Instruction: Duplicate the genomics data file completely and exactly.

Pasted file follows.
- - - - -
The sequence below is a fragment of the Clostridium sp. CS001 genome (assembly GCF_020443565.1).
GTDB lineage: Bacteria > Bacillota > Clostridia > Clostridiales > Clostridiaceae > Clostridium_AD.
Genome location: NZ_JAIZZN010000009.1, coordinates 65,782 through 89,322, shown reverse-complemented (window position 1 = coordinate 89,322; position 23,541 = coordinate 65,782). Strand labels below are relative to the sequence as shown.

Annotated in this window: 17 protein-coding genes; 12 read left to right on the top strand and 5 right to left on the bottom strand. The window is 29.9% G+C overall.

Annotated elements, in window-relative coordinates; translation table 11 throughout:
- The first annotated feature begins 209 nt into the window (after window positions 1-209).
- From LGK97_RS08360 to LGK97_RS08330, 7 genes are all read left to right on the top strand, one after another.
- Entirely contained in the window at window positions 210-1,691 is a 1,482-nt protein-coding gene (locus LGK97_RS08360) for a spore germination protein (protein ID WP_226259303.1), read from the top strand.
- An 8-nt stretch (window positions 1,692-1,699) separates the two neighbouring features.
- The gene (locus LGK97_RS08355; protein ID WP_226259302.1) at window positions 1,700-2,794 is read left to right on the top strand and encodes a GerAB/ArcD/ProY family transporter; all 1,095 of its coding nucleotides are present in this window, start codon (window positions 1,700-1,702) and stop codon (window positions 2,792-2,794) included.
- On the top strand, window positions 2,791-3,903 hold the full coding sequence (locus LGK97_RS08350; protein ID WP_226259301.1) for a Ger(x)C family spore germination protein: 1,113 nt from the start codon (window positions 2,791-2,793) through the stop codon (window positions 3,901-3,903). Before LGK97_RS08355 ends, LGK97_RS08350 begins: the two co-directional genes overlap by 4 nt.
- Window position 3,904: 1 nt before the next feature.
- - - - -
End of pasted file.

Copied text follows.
The sequence below is a fragment of the Clostridium sp. CS001 genome (assembly GCF_020443565.1).
GTDB lineage: Bacteria > Bacillota > Clostridia > Clostridiales > Clostridiaceae > Clostridium_AD.
Genome location: NZ_JAIZZN010000009.1, coordinates 65,782 through 89,322, shown reverse-complemented (window position 1 = coordinate 89,322; position 23,541 = coordinate 65,782). Strand labels below are relative to the sequence as shown.

Annotated in this window: 17 protein-coding genes; 12 read left to right on the top strand and 5 right to left on the bottom strand. The window is 29.9% G+C overall.

Annotated elements, in window-relative coordinates; translation table 11 throughout:
- The first annotated feature begins 209 nt into the window (after window positions 1-209).
- From LGK97_RS08360 to LGK97_RS08330, 7 genes are all read left to right on the top strand, one after another.
- Entirely contained in the window at window positions 210-1,691 is a 1,482-nt protein-coding gene (locus LGK97_RS08360) for a spore germination protein (protein ID WP_226259303.1), read from the top strand.
- An 8-nt stretch (window positions 1,692-1,699) separates the two neighbouring features.
- The gene (locus LGK97_RS08355; protein ID WP_226259302.1) at window positions 1,700-2,794 is read left to right on the top strand and encodes a GerAB/ArcD/ProY family transporter; all 1,095 of its coding nucleotides are present in this window, start codon (window positions 1,700-1,702) and stop codon (window positions 2,792-2,794) included.
- On the top strand, window positions 2,791-3,903 hold the full coding sequence (locus LGK97_RS08350; protein ID WP_226259301.1) for a Ger(x)C family spore germination protein: 1,113 nt from the start codon (window positions 2,791-2,793) through the stop codon (window positions 3,901-3,903). Before LGK97_RS08355 ends, LGK97_RS08350 begins: the two co-directional genes overlap by 4 nt.
- Window position 3,904: 1 nt before the next feature.